| 1:46 pm on May 31, 2006 (gmt 0)|
OneCare. Isn't Microsoft's whole problem with viruses and hacks directly related to the fact that they're the omnipresent system? Everybody has Windows so everybody hacks Windows.
Isn't uniforming security and even unibranding and unimarketing it, like, the exact opposite of what you should do?
Virus hackers' response to OneCare: OneHack.
| 3:27 pm on May 31, 2006 (gmt 0)|
It doesn't seem to make sense that Microsoft should sell a product to separately secure another of their products, but imagine the backlash if they gave it away free or bundled it with their OS.
Remember that when IE was first given away free, then bundled with Windows, Netscape et al cried foul and got the Department of Justice to impose antitrust sanctions against Microsoft. The exact same would happen with a security tool like OneCare.
It's the government's antitrust legislation that keeps MS from helping to secure their OS for free.
| 3:28 pm on May 31, 2006 (gmt 0)|
kinda ironic right? If they were so good at security they'd fix windows. Like buying an extra lock from the same company becuase the first one is faulty.
As far a selling: I think they'll do pretty good. Sure they are plenty of free ones, but average people feel comfortable with a brand name, and like plug and ly type things. $50 or so is no biggie for many...
| 4:45 pm on May 31, 2006 (gmt 0)|
|backlash if they gave it away free or bundled it with their OS |
IF security was built into the product - IF the product itself was secure - then the add-on "security package" would be what? Unnecessary?
I'm sure it will be a big seller. Why shouldn't it? I mean, without buying their security product, all you are buying is what? Their insecure products? Makes perfect business sense. I believe Gillette used an analogous model when it gave away free razors - without the blades.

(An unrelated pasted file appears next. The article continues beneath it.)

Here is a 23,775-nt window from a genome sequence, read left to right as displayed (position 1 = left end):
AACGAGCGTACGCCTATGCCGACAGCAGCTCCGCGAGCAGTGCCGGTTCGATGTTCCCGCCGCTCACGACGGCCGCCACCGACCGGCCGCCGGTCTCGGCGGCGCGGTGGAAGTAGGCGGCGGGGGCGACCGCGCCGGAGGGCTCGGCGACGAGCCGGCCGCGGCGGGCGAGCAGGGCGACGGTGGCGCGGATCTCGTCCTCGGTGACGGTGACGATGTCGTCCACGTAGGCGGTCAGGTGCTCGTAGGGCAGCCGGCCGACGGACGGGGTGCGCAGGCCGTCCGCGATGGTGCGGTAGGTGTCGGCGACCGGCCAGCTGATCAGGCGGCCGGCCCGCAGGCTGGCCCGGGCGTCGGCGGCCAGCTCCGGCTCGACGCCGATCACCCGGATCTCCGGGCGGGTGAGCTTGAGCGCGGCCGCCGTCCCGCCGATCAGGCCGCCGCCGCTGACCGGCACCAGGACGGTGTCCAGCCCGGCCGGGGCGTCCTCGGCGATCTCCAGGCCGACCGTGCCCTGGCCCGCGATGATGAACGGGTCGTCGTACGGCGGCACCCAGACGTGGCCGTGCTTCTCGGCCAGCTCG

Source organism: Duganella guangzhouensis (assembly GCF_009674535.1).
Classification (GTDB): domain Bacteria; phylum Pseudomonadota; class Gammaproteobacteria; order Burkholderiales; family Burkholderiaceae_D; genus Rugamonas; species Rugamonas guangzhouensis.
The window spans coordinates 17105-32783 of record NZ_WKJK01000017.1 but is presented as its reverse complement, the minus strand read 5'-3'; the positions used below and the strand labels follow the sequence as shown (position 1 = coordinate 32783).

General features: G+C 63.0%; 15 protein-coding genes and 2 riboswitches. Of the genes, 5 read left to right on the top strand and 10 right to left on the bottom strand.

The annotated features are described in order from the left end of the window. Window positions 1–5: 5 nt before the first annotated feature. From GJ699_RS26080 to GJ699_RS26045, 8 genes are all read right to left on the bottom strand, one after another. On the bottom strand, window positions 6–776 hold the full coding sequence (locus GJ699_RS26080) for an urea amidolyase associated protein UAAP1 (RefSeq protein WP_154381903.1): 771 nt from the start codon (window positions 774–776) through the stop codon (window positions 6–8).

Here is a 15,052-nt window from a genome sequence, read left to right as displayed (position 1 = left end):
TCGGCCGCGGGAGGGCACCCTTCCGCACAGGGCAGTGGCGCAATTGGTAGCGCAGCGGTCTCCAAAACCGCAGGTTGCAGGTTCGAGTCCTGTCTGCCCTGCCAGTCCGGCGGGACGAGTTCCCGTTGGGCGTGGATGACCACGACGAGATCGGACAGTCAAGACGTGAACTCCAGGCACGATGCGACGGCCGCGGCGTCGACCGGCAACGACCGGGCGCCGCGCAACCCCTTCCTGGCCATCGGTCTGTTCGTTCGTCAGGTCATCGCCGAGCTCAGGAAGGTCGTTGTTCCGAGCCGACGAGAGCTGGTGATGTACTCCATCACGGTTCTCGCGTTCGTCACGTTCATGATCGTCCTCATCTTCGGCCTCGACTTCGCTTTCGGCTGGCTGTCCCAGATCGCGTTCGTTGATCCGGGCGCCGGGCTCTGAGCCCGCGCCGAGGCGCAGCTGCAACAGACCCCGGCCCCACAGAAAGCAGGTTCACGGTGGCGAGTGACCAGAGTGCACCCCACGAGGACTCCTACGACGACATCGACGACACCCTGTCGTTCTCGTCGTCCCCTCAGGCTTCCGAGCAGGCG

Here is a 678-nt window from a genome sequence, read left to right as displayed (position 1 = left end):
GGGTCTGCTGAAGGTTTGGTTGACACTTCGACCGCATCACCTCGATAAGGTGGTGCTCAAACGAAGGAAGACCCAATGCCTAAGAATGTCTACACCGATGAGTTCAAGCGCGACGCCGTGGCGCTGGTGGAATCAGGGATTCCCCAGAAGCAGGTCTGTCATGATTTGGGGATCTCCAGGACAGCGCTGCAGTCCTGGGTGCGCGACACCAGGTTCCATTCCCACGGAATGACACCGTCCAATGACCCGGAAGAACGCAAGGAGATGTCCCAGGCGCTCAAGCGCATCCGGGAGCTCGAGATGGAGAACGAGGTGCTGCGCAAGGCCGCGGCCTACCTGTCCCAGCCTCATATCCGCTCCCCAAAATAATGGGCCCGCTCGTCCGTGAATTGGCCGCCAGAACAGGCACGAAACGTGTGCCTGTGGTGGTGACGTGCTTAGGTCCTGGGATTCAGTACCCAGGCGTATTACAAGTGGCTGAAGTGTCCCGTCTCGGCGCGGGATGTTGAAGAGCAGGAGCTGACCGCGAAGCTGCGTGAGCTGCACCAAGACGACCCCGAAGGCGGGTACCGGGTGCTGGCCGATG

Who has done more for creating a market for security products - to harden your network, harden your servers, secure your PCs - than Microsoft? But for Microsoft's hole riddled products who would need McAfee, Norton, etc.? So why shouldn't the source of the problems that have driven the growth of the security industry now sell a separate product to fix the problems they have spawned?
What a mass of simple minded fools we are to have taken this as a given. For all the needless aggravation, lost resources and waste of time Microsoft should have been sued into oblivion by now. IF a car manufacturer made cars that rountinely veered off the road when it rained or snowed that manufacturer would be out of business.
Just as an aside: Given how important software has become to the health of the economy maybe an FDA type approval process for software is an idea whose time has come? A process whose rules are "you can't release a mass distributed product for public consumption until it's field tested for side effects", i.e., susceptibility to hacking? Maybe then Microsoft would never get a product out the door, as the hackers would delight in proving the bugs - endlessly?